2. In RM7, create a new empty database or open the database you wish to overwrite (I’ll leave it to you to backup or make a copy!). If an existing file, run the RM7 set of File>Database Tools. Note the file’s full path and name so you can find it with your SQLite manager. Close the database.
  3. Open the target RM7 database with your SQLite manager (one with a fake RMNOCASE collation – see #rmnocase).
  4. Open your SQLite manager’s SQL Editor on this database file and load into it the script listed above under Solution.
  5. Edit this script to change the path and name in the ATTACH DATABASE line near the beginning to that of your source RM8 .rmtree database file. Edit 2 more lines near the end flagged by **** to explicit media paths.
  6. Execute the script.
  7. On reopening the target RM7 database with RM7, run File>Database Tools.
  8. If Media links are broken despite the edits you made to the script, use the Media Gallery’s Fix Broken Media Links tool and/or, as appropriate, Search & Replace (Ctrl+H) on Media filenames to fix them.


  1. Copies over the ConfigTable records from RM8 which can include Custom Reports and Book Publisher settings that originated in the RM7 database which had been upgraded to RM8, thereby making the round trip from RM7 to RM8 back to RM7 pretty much intact, except for possible losses in the area of Research Logs and Folders due to structural differences.
  2. This procedure is orders-of-magnitude faster than GEDCOM export-import, approximately 2 minutes from a 330MB RM8 database file, a few seconds for a small one. 
  3. A surprising outcome from this script development is that I’ve used the script to demonstrate  that RM 8.1.8 TreeShare falsely reports mismatches between Ancestry Sources and RM’s copies after applying ‘Merge all duplicate citations ‘. See: TreeShare mysteries from RM8.1.8 ‘Merge all duplicate citations’ (likewise for RM8.2).
  4. At some point, a RootsMagic 8 update or its successor will change the database in a way that breaks the script or causes an incompatibility.
  5. RootsMagic 7 is no longer being developed so features such as TreeShare and FamilySearch integration will break when those services change their APIs (the Application Program Interface with which RM7 interacts).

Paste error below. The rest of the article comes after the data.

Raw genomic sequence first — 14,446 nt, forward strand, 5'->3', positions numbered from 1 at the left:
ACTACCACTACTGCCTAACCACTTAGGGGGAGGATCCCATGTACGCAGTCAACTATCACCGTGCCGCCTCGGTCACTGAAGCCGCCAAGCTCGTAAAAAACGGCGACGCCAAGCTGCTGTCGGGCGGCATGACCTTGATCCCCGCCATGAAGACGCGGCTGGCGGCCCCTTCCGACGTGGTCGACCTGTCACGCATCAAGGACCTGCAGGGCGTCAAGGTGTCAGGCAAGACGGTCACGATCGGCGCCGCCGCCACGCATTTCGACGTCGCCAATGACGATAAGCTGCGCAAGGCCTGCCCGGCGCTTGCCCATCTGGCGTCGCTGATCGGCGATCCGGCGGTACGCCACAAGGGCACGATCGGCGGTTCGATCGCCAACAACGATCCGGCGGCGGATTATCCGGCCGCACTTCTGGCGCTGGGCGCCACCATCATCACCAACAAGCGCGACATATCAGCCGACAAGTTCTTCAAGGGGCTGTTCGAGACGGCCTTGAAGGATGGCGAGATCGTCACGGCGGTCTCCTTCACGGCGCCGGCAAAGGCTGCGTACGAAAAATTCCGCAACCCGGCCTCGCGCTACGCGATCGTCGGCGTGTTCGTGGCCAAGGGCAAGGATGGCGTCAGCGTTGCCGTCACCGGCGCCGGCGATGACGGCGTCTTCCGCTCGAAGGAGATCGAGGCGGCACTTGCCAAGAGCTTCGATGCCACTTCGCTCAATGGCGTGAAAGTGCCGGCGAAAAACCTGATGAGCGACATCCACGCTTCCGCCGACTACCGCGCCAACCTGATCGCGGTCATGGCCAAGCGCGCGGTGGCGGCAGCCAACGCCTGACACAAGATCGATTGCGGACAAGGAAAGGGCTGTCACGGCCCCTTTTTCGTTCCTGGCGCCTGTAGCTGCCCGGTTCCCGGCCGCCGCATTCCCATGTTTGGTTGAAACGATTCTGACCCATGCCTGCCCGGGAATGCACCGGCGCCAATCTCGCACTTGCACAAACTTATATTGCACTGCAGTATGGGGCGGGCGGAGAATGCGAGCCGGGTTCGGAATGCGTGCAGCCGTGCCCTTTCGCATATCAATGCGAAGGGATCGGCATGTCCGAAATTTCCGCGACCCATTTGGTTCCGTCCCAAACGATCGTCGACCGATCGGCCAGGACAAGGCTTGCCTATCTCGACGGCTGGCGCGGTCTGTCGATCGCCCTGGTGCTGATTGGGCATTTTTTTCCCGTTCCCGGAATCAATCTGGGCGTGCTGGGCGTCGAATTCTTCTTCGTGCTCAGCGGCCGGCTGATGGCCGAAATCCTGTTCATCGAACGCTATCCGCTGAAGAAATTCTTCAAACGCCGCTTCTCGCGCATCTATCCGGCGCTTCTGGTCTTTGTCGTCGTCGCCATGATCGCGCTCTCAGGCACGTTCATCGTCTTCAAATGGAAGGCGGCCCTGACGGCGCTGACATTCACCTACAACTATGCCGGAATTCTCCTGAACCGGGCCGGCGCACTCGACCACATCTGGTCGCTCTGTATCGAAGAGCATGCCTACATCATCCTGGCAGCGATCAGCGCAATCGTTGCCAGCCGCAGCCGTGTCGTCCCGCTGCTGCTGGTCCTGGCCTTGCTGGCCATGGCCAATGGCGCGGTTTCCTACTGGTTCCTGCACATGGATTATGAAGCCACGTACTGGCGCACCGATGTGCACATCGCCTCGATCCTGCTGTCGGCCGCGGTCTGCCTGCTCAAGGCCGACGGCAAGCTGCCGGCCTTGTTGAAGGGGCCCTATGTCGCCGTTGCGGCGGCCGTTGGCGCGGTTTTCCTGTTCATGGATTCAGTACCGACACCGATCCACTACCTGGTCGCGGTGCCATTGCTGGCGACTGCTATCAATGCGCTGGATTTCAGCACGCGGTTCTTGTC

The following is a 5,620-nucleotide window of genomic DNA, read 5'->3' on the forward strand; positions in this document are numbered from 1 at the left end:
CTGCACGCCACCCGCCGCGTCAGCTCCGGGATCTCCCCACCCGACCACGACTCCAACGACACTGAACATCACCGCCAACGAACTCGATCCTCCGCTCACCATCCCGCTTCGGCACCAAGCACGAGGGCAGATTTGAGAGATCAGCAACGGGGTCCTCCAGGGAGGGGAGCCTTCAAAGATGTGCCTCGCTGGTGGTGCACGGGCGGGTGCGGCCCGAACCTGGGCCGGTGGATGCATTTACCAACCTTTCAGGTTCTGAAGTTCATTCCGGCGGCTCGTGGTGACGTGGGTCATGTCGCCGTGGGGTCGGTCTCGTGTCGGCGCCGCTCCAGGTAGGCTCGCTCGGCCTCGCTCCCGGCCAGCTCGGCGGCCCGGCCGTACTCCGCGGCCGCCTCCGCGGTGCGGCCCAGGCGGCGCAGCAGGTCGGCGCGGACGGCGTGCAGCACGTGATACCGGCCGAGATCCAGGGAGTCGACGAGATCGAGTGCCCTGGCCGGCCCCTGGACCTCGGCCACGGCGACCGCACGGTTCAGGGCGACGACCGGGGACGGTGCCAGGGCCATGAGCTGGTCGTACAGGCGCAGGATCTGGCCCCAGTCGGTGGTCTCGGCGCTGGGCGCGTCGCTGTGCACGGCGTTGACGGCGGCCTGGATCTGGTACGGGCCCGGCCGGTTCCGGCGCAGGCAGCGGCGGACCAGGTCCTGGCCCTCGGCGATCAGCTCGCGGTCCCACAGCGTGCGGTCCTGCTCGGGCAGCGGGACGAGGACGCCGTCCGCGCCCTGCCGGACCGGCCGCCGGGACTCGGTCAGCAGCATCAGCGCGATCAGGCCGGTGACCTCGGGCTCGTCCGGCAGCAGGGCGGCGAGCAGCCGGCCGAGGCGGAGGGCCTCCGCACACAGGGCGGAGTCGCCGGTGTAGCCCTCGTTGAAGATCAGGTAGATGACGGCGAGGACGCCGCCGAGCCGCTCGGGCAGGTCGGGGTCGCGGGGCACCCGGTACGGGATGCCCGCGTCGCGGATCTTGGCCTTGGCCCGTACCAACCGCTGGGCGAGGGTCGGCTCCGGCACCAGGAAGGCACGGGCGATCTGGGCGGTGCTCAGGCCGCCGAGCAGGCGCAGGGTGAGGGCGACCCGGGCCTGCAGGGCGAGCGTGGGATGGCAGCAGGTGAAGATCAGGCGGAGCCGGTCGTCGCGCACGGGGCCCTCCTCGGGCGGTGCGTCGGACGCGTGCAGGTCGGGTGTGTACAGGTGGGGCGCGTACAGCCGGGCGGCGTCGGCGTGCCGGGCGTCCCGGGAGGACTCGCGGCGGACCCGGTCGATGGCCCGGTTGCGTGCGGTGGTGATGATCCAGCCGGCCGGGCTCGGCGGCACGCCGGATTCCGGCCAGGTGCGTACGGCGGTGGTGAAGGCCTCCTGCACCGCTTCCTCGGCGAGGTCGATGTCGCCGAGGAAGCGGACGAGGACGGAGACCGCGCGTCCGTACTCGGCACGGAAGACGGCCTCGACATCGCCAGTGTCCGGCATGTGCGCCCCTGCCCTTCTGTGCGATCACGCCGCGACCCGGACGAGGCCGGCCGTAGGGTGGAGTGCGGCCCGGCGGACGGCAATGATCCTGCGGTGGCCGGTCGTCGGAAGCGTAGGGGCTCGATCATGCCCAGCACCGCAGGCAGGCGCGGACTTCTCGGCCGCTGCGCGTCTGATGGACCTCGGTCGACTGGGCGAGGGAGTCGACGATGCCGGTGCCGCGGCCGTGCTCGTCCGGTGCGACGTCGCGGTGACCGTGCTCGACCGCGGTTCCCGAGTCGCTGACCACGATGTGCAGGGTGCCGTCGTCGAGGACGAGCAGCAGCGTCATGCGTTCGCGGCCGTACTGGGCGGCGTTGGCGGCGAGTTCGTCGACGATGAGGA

6. Color-coding suffers in translation because RM8 has 28 colours, 13 of which are outside the range for RM7 and those that are within do not all map to the corresponding color.
  7. I was ‘lazy’ with data typing despite there having been changes between the two versions. SQLite itself is also ‘loose’ with enforcement. For example, many fields in RM7 that were type BLOB became type TEXT in RM8. My prior experience with RM in the past was that it did not care when the content was textual so I’ve made no attempt to CAST these TEXT fields back to BLOB on import. Yet, it’s possible it may give rise to some obscure error.
  8. I get a memory access error in citations using Find Everywhere on one file that originated in RM7 and imported back from RM8, yet there is no such error in the original nor in the RM8 upgrade. That’s an obscure error not present in other files I’ve converted.
  9. Mac users probably cannot run RM7 any more so this procedure is of little interest except for its potential to solve some RM8 problems by bouncing the data down to RM7 and back to RM8.
  10. Please let me know what errors you encounter, discoveries you’ve made, benefits you’ve realised…, probably best through the Forum, given its message editor is superior to the Comment editor.
  11. Good luck!

Source Citation Sort RM8 #sources #citations


As for earlier versions, the order in which Citations for a given fact are presented in RM8 is the order in which they were added. Some users wish for them to be sorted alphabetically by name.


A brute force method was described for earlier versions at Source Citation Sort . In that case, the name of the Master Source was presented in Citation Manager so the CitationTable itself had to be reordered according to the Source Name and required links from tables for media and web tags to track the changes. With the introduction of TreeShare, there was a further complication for links between Citations and Revisions to the database structure in RM8 cause that script to fail.

Luckily, those changes in database design for RM8 that enabled reusable citations (master citation concept) make the job of sorting the citations easier and faster than for pre- RM8. It is the new CitationLinkTable that must be re-ordered and that has no knock-on effect for media, web tags or links which remain linked to the CitationTable which does not need to be re-ordered. The new CitationName field requires that it be the second sorting field after the Source Name.

To sort citations in a RM8 database, load the following script into a SQLite manager with a fake #RMNOCASE extension and execute it against the target .rmtree file (backup first!). Note that the database file likely must not be open in RootsMagic as it may cause a ‘file is locked’ error on the outboard SQLite. When you reopen the database in RM8, run Files > Tools > Rebuild Indexes to clear out indexing errors from the outboard process reported by RM8 Test Integrity.

This post is the outcome of the Forum discussion CitationSort.sql giving an error when run..,

RMTREE Properties Query for RM8

This is an ‘upgrade’ from RMGC_Properties – Query #database for pre-RM8 databases. It provides an expansion over the information provided on the RM8 Home – File Properties screen. With a SQLite manager that supports runtime variables, a summary report can be given (just those variables with no leading hyphen).

It ATTACHes a reference empty, unused RM8 database that you provide from your up-to-date version of RM8 against which certain built-in items are compared, e.g., Fact Types and Source Templates, from your database under test. You’ll need to edit a line in the script to point to that empty database on your system.